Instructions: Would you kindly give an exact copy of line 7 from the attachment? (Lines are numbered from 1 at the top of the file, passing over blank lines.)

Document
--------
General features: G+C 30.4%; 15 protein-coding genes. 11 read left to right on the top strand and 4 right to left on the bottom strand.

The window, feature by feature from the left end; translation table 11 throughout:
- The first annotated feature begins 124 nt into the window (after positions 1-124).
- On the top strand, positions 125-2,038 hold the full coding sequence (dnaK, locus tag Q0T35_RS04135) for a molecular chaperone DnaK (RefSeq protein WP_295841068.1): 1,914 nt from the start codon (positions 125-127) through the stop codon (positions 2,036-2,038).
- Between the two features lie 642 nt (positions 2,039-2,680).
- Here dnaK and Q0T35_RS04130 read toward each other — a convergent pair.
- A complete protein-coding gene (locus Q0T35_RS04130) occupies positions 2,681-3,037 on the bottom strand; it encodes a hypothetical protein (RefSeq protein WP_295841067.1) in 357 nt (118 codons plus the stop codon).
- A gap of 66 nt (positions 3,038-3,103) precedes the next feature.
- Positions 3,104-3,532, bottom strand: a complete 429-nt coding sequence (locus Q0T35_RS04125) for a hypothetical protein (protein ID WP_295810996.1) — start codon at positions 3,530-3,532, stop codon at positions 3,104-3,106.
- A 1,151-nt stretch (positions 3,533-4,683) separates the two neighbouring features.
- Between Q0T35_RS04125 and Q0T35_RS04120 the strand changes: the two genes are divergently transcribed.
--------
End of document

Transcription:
- A complete protein-coding gene (locus Q0T35_RS04130) occupies positions 2,681-3,037 on the bottom strand; it encodes a hypothetical protein (RefSeq protein WP_295841067.1) in 357 nt (118 codons plus the stop codon).